This is the reason the course proposed by a group of former Supreme Court chief justices appears just about perfect. The ex-justices would like to see the parliamentary half of the dissolved CA reinstated for necessary constitutional amendments to clear the path for new CA polls. Such a parliament will also be able to fulfill vacant constitutional bodies, reviving the democratic process ahead of the all-important new CA polls.
Crucially, the suggestion offered by the former chief justices to PM Bhattarai can be interpreted as more or less reflecting the wishes of the current judiciary, which means that if the parties decide to reinstate the parliamentary half of the dissolved CA, the judiciary would not oppose the move. But the ex-justices also made it clear that any constitution-making function of the reinstated body would be unacceptable, as the old CA clearly failed in its mandate to give the country a constitution within the scheduled time. Perhaps advised by the same set of legal experts, President Yadav has also started speaking openly in favor of new CA polls.
The new proposal could offer a win-win solution for all the sides. But even so, the Maoists will still first have to agree to step aside. If that happens and there is disagreement on Bhattarai’s successor, a non-political person agreeable to all major political forces can head the election government.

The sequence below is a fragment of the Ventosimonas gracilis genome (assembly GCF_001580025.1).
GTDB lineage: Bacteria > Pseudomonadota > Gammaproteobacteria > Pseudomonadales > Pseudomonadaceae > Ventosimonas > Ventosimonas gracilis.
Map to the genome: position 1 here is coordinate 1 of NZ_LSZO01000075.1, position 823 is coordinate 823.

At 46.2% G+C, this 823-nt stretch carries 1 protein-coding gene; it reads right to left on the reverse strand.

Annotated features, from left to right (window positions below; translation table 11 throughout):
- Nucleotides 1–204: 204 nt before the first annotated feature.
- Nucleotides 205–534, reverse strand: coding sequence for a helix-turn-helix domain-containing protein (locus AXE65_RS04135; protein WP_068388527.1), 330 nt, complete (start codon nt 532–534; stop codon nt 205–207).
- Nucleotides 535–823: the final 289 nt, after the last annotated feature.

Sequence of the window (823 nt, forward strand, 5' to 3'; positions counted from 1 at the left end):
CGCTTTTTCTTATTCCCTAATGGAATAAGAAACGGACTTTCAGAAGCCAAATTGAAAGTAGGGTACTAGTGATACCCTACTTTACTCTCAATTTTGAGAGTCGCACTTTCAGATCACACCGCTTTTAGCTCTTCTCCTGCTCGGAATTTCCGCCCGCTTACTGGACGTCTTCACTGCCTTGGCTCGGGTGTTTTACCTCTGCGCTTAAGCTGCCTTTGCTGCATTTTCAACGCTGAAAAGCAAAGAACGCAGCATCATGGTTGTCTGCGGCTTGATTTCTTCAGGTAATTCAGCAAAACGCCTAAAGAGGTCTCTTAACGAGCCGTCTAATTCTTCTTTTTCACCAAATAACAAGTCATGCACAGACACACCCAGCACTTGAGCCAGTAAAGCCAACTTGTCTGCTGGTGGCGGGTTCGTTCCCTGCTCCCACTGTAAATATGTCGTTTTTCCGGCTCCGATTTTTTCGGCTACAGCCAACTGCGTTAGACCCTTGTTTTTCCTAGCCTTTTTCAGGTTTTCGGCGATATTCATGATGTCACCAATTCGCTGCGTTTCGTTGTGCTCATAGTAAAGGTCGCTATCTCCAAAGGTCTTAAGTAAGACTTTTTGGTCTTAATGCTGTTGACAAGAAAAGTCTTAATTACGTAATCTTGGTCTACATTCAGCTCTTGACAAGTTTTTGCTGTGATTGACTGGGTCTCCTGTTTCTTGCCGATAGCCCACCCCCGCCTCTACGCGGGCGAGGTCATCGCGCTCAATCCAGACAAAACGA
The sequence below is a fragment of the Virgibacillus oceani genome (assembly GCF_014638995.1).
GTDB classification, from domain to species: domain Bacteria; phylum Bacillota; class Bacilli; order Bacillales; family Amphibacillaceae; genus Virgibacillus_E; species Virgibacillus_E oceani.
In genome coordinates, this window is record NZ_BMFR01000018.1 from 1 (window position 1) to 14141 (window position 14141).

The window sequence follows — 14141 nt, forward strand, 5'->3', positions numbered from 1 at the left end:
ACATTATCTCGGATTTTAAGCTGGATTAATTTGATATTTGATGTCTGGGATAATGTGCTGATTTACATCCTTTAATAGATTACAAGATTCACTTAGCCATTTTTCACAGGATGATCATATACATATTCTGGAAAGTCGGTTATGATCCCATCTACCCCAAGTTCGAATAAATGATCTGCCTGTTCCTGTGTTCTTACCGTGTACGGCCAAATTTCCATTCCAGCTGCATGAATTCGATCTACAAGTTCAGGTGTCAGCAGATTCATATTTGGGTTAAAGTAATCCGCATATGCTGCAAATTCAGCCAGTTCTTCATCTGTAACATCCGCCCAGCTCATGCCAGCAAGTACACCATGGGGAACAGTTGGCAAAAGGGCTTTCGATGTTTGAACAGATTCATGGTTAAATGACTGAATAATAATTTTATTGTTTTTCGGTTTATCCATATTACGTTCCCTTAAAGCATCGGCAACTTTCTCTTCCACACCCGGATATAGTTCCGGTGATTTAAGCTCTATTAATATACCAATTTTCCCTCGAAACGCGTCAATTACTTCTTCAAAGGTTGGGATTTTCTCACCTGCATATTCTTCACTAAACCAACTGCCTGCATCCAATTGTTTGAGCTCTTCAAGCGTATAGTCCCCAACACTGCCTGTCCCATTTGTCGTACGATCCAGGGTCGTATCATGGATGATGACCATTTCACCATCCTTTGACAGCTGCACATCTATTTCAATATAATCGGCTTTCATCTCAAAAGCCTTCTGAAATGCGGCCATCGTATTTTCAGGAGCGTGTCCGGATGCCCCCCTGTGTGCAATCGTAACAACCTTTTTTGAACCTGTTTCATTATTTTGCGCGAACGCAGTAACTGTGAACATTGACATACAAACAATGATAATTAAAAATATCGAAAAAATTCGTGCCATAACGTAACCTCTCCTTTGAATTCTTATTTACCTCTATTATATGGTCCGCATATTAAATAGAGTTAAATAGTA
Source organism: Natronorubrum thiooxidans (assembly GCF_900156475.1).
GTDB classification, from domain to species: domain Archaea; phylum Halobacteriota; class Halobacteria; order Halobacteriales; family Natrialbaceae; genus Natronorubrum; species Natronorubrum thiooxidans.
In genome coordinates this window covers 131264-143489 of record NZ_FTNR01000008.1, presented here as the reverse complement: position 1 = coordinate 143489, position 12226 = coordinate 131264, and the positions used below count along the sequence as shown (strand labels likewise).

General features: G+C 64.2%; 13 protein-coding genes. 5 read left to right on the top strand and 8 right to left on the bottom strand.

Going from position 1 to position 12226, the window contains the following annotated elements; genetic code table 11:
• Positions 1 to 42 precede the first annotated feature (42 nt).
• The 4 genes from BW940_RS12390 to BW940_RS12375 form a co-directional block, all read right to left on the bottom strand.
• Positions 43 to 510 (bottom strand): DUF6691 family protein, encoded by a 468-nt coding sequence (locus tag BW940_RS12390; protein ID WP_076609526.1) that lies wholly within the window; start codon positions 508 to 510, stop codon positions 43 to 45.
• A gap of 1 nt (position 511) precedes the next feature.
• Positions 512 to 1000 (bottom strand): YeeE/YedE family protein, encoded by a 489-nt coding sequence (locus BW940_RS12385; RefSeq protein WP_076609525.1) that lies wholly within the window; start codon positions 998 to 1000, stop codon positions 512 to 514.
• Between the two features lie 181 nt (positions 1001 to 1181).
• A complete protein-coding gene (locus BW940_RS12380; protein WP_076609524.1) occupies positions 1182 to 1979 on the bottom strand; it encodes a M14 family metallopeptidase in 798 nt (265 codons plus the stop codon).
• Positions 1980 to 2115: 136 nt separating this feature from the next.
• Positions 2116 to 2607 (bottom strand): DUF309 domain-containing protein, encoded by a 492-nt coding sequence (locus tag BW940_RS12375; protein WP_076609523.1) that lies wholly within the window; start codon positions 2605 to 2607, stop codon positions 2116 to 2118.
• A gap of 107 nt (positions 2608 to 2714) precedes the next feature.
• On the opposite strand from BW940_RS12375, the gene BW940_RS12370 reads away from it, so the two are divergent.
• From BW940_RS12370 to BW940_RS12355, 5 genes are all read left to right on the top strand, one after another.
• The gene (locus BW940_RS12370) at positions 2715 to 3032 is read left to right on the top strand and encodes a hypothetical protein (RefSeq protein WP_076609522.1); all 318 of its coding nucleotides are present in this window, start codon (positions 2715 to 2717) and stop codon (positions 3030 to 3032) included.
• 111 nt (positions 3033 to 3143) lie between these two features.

Last five months have shown that the political and constitutional process cannot move ahead without major concessions from all important stakeholders. For instance, if the Maoists agree to relinquish government leadership, NC and UML might consider Maoist position on government form. Madhesi parties have already indicated their flexibility on single-identity province. NC and UML could be more accommodative on their inclusion and identity demands. But this tough bargaining will have to take place soon, preferably before the mid-November budget deadline.
If there is no agreement by then, Bhattarai should still be able to push through some kind of a budget through ordinance. Given President Ram Baran Yadav’s recent reluctance to interfere on political issues, if pushed on the budget, he is likely to take the less controversial option of siding with the government. But any such move is sure to increase the already dangerous level of polarization between the governing and opposition forces.
A situation where no side can afford to back down without losing face has to be avoided at all costs. This applies as much to the political forces as it does to the judiciary. If the judiciary really wanted to pick a fight, it could have argued against parliamentary reinstatement through its proxies, given that the legislature-parliament was envisioned only as a ‘shadow’ of the constitution. But now that the judiciary has offered a well-weighed middle option way out of the current crisis, it is up to the parties to reciprocate the gesture by playing a responsible part.